The only other problem areas come in docking and using jump gates when in autopilot.  Both suffer from a similar problem.  When on approach to a station your ship firstly takes a damn long time to dock, though this can be avoided by jettisoning a little bit of worthless cargo right outside the station and establish it as a bookmarked warp point so that you drop right out of warp right outside the station.  Unfortunately as you find yourself visiting more and more stations this technique becomes increasingly useless.  The problem that jump gates pose in autopilot is that your ship doesnít always automatically jump to the next star system and continue merrily on its way.  On occasion itíll just stop outside the gate, sitting there whistling Dixie instead.  This is a real pain if youíre on autopilot to a star system 10 jumps away and you decide to fold laundry or some such while you wait, only to come back and discover your ship has stalled in some god forsaken sector of the galaxy.  Hopefully CCP will address this issue posthaste.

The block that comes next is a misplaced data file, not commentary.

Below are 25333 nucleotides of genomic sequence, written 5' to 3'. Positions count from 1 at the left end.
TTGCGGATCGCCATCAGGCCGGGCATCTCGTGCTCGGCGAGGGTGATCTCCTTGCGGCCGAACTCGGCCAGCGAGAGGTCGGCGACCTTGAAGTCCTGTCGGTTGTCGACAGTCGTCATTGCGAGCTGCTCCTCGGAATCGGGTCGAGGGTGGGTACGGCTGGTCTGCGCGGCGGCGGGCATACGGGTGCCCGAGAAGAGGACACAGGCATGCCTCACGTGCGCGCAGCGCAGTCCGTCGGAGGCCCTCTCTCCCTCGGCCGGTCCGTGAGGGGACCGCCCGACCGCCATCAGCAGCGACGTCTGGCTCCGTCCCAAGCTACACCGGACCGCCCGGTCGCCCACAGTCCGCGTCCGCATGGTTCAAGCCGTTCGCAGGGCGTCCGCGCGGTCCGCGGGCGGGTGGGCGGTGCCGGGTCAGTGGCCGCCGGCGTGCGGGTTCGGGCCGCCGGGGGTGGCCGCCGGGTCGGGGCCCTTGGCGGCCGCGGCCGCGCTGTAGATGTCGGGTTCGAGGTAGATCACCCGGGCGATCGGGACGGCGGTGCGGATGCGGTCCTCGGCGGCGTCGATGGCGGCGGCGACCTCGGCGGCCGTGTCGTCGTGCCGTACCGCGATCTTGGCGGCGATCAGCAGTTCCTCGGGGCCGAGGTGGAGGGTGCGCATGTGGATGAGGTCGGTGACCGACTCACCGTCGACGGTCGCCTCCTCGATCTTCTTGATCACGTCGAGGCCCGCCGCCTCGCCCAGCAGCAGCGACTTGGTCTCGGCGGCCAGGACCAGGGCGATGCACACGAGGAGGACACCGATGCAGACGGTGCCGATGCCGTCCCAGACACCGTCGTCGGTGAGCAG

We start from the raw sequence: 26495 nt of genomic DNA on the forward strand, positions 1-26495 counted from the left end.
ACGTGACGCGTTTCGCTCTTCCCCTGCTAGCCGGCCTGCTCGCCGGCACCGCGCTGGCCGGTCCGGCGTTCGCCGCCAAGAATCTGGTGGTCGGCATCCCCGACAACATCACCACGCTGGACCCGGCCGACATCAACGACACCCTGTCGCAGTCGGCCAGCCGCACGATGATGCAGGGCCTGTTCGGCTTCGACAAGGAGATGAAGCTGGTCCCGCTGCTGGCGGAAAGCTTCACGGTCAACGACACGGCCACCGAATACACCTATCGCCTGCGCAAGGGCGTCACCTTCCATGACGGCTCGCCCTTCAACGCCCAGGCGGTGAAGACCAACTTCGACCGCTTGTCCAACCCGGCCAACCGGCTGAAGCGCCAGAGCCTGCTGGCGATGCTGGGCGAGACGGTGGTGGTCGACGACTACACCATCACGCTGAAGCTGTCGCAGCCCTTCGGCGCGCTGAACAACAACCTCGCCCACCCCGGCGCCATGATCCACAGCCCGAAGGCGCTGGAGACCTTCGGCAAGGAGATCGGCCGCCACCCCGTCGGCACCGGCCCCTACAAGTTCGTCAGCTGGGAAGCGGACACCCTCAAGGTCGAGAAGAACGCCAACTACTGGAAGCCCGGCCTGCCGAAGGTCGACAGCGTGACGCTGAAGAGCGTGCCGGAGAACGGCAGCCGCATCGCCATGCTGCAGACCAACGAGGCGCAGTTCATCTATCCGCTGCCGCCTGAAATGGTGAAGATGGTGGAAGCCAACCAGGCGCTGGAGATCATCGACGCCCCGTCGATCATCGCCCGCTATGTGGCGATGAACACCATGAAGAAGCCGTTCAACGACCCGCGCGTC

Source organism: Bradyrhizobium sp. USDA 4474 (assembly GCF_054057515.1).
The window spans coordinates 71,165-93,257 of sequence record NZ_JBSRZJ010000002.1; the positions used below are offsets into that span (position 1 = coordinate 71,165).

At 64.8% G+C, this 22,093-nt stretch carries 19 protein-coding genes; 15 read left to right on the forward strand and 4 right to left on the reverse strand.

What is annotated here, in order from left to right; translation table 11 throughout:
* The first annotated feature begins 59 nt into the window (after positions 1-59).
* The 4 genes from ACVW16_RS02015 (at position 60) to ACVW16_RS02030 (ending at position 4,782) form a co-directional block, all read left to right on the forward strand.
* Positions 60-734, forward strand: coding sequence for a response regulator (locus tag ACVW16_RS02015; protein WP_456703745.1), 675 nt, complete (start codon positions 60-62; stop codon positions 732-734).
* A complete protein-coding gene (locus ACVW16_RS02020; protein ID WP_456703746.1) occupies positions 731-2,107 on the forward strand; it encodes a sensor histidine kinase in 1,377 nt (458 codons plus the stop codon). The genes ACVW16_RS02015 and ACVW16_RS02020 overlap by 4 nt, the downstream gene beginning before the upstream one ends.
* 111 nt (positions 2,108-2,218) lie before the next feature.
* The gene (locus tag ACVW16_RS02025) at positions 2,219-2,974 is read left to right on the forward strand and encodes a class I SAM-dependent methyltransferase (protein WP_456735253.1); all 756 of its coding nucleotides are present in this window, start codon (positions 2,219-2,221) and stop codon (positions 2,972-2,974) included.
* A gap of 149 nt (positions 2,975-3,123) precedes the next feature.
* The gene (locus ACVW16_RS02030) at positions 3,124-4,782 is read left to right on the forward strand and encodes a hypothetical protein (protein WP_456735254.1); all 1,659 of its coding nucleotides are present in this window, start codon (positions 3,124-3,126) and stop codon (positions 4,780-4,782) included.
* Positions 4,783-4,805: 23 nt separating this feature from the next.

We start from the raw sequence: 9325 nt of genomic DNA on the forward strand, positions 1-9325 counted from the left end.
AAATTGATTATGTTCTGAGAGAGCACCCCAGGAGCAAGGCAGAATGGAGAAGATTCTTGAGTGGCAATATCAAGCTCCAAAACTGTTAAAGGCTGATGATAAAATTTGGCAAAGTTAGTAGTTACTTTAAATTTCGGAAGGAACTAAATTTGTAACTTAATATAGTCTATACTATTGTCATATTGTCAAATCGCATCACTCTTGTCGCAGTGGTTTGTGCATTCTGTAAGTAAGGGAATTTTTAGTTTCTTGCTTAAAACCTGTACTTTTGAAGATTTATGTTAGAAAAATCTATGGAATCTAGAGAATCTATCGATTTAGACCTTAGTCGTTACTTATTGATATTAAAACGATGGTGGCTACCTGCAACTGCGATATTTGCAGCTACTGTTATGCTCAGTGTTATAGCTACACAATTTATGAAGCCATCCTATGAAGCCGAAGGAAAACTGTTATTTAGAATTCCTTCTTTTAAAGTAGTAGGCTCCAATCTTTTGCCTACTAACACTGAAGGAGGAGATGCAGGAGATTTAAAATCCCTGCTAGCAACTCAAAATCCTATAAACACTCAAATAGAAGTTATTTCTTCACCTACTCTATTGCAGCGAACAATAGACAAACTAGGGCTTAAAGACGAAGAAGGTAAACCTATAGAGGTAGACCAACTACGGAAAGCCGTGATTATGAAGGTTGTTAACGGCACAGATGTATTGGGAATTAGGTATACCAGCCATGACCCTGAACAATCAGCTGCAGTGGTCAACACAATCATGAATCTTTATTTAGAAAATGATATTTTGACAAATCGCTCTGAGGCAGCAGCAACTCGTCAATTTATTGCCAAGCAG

Happily, the aesthetic of the game isnít all doom and gloom like the last two paragraphs.  The visuals in Eve are second to none with their use of light, level of detail, and the ability to make space feel bloody gigantic.  Zooming in on your ships reveals tons of detail as you notice itís armaments, decals, and every other nuance one might expect from a hulking starship.  Even the menus have a slick design and are nicely customizable in terms of color scheme.  The audio side of things is equally pleasing with a huge mix of very well done ambient musical pieces that really add to the expansive motif of the game.

Overall Eve Online is an enjoyable game.  It emphasizes teamwork and really gives a lot of character tweaking to sink oneís teeth into, but you really need to be patient individual to deal with the mining aspect of the game.  If you can get past that, plenty of good times are in store for you.

- Mr. Nash

(June 22, 2003)